Raiders

NFL preview 2019: Derek Carr, three other possible MVP sleepers in AFC

carrusa.jpg
USATSI

NFL preview 2019: Derek Carr, three other possible MVP sleepers in AFC

With training camps getting started, hope once again springs eternal in the NFL.

Tom Brady and the defending Super Bowl champion New England Patriots are primed to defend their crown, but a pack of worthy challengers is frothing at the mouth for the chance to take down the king.

Chiefs quarterback Patrick Mahomes sits atop the NFL's other throne as The Shield's reigning league MVP. The dynamic signal-caller once again is viewed as the favorite to take home the hardware, and while the like of Brady, Aaron Rodgers, Drew Brees, Baker Mayfield, Carson Wentz, Andrew Luck and Philip Rivers are viewed as the most likely to take the crown from Mahomes, the AFC has a few other young passers who are lying in wait.

When looking at possible MVP sleepers in the AFC, I made sure to look only at players that had odds at 80-to-1 or higher, as listed by Westgate Las Vegas. With the framework set, here are four potential MVP sleepers who reside in the AFC.

Derek Carr, QB, Raiders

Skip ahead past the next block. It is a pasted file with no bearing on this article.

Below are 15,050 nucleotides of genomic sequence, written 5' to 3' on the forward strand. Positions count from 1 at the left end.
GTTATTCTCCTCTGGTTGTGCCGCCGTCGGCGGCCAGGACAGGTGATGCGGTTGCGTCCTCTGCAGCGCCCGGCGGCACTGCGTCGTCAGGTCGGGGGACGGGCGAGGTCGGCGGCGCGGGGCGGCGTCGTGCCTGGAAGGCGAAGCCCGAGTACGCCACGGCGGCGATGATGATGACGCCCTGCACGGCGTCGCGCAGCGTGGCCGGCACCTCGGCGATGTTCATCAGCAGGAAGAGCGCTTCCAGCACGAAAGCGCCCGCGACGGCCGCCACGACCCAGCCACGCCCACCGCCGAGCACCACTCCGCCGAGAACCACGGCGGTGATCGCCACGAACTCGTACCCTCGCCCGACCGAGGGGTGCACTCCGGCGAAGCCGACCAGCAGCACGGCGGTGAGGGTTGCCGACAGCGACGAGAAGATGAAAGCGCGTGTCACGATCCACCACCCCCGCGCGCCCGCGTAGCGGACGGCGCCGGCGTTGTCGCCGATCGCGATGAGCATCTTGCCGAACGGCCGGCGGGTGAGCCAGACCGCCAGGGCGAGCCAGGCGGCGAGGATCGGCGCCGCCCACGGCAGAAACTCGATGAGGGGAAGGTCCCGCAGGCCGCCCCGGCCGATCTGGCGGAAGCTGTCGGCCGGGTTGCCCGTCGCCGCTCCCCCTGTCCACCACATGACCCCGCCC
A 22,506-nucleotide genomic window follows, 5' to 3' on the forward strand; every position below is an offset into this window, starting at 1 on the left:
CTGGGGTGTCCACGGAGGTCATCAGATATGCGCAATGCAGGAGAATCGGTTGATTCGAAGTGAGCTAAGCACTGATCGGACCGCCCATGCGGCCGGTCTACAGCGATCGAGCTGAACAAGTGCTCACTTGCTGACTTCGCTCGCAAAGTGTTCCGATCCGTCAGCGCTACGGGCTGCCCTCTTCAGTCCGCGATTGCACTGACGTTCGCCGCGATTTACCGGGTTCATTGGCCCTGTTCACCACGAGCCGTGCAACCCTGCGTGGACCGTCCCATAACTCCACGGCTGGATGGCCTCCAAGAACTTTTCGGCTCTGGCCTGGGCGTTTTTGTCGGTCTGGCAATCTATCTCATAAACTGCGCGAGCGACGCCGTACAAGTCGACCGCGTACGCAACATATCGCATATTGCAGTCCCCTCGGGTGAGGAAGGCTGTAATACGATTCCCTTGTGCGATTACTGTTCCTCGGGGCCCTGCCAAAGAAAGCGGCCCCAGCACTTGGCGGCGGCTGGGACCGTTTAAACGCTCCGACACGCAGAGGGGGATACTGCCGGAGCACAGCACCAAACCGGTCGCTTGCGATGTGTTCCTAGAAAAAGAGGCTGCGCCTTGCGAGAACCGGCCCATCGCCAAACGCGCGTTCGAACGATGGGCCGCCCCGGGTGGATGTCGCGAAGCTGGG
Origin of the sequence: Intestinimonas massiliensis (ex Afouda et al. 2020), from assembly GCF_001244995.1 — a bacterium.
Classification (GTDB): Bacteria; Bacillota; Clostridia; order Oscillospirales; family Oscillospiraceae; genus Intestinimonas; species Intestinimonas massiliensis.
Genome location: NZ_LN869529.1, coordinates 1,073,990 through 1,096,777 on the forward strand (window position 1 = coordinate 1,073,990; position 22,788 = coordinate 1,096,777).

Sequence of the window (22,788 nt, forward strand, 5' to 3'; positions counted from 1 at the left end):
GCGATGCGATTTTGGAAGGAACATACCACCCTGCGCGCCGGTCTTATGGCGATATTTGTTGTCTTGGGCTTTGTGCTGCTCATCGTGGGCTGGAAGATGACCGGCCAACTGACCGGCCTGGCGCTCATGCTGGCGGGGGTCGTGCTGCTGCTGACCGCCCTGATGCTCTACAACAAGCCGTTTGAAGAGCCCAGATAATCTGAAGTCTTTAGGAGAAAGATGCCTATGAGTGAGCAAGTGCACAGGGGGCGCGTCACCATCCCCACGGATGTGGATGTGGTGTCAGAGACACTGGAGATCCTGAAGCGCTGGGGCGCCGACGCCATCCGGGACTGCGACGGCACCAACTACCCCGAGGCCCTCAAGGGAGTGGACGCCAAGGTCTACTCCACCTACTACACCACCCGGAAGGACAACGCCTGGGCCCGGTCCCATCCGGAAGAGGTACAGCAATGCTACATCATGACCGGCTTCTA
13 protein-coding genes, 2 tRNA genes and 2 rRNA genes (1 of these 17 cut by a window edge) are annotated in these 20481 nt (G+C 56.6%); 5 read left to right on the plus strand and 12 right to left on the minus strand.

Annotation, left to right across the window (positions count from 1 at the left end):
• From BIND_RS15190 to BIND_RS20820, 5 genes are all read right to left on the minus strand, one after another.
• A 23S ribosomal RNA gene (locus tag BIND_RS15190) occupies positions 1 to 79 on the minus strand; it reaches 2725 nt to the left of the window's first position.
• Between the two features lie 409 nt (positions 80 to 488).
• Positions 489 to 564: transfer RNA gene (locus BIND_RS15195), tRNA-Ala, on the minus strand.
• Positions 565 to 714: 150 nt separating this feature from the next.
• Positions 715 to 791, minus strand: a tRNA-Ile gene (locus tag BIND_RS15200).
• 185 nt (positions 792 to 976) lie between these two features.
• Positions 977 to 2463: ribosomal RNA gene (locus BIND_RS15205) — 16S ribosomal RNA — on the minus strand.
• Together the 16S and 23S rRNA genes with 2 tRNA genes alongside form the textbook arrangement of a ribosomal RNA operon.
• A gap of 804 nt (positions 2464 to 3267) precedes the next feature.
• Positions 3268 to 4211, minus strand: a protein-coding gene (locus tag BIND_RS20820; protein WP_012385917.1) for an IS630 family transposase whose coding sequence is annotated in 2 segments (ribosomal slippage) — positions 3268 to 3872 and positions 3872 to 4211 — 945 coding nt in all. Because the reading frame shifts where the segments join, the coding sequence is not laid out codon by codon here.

The Case For: Carr has the arm talent and the leadership qualities to be an MVP. We saw that in 2016 when he led the Raiders to a 12-3 record before fracturing his fibula in Week 16. With a wealth of offensive talent around -- including Antonio Brown and Tyrell Williams, -- and a full year of Jon Gruden's system under his belt, it wouldn't be hard to see Carr returning to his MVP-caliber form in 2019. If he puts up big numbers while helping the Raiders navigate a tough early-season schedule, he should be in the mix.

The Case Against: There was little about the Raiders' offense in 2018 that would tell you a turn around is coming. The offensive line struggled and the running game was relatively non-existent. This is a make or break year for the Carr-Gruden relationship and there's a chance it just won't work.